By LANCE COHEN
Capital News Service
An additional $2 million in state funds will be awarded in $25,000 grants to counties that fund veteran service programs in the fiscal year that starts Oct. 1.
The new County Veteran Service Fund will be operated by the Michigan Veterans Affairs Agency. After all of the base grants are sent out, the remaining funds will be distributed per capita based on the number of veterans in each county.
“I think the bill is a great thing that the Michigan Veterans Affairs Agency fought for and we are going to take things above and beyond with this new money,” said Lee Lull, director of Berrien County Veteran Services.
The counties that already have a veterans program must maintain their current funding for services. For the 11 counties that have no program, to qualify for the funds they must hire an accredited service worker for at least 20 hours per week and establish remote access to VA computing systems.
Funds from the grant could be used in Berrien County to improve training for staff members, radio advertising to local businesses and financial management training for veterans, Lull said.
“We want to educate local employers to try to incentivize them into hiring veterans,” Lull said.
Employers that hire veterans can receive a reimbursement of up to 50 percent of a veteran’s salary during the first six months of employment as a part of the Special Employer Incentive program. The new funds will be used to make people aware of that and other veterans services, Lull said.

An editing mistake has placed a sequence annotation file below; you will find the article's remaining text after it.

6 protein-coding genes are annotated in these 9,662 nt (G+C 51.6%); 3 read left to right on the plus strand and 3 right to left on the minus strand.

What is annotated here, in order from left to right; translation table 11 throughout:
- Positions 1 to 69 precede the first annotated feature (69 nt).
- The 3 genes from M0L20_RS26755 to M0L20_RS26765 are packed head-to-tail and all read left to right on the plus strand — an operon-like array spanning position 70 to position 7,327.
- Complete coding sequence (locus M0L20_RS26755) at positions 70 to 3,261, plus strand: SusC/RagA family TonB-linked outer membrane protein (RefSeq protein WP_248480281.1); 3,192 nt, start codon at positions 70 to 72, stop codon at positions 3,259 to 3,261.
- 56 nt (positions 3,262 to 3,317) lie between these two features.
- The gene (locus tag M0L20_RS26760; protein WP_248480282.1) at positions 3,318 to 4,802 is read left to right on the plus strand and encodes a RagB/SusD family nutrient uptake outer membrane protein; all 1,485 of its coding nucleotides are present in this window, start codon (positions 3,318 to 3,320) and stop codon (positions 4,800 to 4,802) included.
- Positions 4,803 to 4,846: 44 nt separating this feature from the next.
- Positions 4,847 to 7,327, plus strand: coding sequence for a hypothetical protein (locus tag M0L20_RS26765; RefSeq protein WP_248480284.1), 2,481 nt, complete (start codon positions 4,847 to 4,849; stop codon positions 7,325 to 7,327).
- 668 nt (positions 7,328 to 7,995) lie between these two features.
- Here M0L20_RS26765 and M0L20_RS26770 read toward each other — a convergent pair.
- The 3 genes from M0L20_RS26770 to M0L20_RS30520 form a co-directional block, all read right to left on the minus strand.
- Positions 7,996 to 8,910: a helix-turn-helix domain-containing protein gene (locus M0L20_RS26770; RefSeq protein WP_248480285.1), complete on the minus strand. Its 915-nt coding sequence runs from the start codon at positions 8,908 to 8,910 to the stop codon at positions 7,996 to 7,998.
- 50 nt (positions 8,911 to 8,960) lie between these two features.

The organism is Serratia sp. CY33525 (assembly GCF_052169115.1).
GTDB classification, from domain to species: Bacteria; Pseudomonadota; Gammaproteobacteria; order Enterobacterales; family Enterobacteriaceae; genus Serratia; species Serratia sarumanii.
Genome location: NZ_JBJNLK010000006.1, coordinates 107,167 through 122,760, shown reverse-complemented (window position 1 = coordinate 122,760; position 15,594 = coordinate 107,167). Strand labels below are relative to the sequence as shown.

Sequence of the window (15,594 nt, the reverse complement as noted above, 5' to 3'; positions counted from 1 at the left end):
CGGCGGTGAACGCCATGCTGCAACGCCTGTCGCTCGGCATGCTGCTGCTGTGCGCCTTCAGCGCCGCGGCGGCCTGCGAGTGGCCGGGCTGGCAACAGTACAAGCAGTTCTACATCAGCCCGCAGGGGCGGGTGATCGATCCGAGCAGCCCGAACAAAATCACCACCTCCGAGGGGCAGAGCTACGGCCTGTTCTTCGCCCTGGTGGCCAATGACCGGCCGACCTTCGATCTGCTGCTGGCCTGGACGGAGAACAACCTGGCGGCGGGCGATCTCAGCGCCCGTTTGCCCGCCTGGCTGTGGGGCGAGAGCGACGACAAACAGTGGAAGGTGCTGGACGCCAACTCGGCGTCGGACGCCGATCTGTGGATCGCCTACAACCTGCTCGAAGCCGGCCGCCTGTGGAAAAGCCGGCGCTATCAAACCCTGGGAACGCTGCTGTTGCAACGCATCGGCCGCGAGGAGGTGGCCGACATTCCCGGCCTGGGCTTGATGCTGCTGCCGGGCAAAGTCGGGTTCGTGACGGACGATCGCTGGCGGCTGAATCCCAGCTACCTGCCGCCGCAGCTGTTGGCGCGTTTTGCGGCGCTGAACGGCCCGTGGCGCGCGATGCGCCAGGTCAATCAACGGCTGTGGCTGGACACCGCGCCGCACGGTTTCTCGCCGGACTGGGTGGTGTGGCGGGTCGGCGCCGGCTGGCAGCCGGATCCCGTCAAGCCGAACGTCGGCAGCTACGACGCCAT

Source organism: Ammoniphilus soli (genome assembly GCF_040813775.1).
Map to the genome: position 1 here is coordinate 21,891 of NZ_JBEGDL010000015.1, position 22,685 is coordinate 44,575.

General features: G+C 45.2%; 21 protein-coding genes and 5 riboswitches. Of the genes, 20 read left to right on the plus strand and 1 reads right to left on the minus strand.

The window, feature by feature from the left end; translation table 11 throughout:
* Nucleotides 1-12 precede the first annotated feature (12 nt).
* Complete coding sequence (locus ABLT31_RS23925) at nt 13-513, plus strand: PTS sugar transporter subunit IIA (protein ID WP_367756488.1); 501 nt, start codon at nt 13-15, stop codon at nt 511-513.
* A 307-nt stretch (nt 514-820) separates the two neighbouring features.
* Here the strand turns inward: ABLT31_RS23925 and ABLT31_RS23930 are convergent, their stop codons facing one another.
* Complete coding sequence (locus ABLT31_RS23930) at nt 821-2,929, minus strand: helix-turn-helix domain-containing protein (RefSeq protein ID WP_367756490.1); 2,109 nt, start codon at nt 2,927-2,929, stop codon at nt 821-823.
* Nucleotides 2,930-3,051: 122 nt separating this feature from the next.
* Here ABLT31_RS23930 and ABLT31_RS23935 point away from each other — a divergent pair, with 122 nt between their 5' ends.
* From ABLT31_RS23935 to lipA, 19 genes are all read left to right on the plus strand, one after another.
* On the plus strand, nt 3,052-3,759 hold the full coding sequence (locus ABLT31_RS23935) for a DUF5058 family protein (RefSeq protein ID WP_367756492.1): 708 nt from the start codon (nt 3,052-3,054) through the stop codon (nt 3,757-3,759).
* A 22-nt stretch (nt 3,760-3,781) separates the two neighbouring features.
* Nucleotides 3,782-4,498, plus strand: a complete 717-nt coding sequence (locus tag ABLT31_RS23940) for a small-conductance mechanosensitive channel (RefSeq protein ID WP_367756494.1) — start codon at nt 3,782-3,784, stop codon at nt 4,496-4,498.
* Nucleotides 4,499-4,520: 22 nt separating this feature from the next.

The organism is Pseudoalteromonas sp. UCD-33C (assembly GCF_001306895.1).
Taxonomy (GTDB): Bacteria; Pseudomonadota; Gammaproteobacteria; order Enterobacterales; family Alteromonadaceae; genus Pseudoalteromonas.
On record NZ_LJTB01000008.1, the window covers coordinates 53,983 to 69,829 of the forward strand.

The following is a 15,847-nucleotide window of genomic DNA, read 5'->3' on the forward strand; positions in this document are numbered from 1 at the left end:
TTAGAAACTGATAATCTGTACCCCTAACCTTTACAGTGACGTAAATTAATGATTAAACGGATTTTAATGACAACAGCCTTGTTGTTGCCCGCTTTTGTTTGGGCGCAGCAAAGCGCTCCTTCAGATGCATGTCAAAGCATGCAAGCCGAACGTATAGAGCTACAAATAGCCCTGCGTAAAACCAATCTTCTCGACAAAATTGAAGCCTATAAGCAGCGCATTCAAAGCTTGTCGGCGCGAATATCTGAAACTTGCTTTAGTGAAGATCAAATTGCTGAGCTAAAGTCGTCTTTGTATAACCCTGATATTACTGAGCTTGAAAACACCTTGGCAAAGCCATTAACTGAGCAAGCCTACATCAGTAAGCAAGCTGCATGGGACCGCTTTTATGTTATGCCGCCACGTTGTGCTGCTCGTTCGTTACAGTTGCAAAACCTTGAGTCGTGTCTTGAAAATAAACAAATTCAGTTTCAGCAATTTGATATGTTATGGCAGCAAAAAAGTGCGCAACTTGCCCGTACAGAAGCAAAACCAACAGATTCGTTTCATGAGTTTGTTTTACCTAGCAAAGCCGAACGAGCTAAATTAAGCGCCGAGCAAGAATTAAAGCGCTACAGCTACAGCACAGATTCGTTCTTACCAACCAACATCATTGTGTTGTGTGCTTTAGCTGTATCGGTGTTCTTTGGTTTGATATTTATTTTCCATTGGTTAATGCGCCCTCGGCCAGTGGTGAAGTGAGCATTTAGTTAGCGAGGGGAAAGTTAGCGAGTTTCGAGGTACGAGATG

Michigan is home to over 650,000 veterans, according to a 2015 report by the U.S. Census Bureau.
Wayne and Oakland counties have the most veterans, each with more than 60,000 former service members. More than 15 percent of residents of Keweenaw, Alcona, Ontonagon, Iosco, Montmorency and Iron counties are veterans, which ranks them among the highest percentages in the state.
In 2016, Michigan ranked 44th in per veteran uptake of federal benefits, according to the National Center for Veterans Analysis and Statistics. Michigan also ranks 11th in veteran population.
If a county accepts the grant money, it must submit quarterly reports to the state documenting the number of claims that have been made and the nature of those claims, Lull said.
Some counties are undecided if they will apply for the grant, said Rick Wiles, director of Cheboygan County Veteran Services. “This bill was designed to help start up or improve veteran service programs in counties that are hurting.”
The program does not allow counties to reduce their operating budget. At the moment Cheboygan has sufficient funding, Wiles said.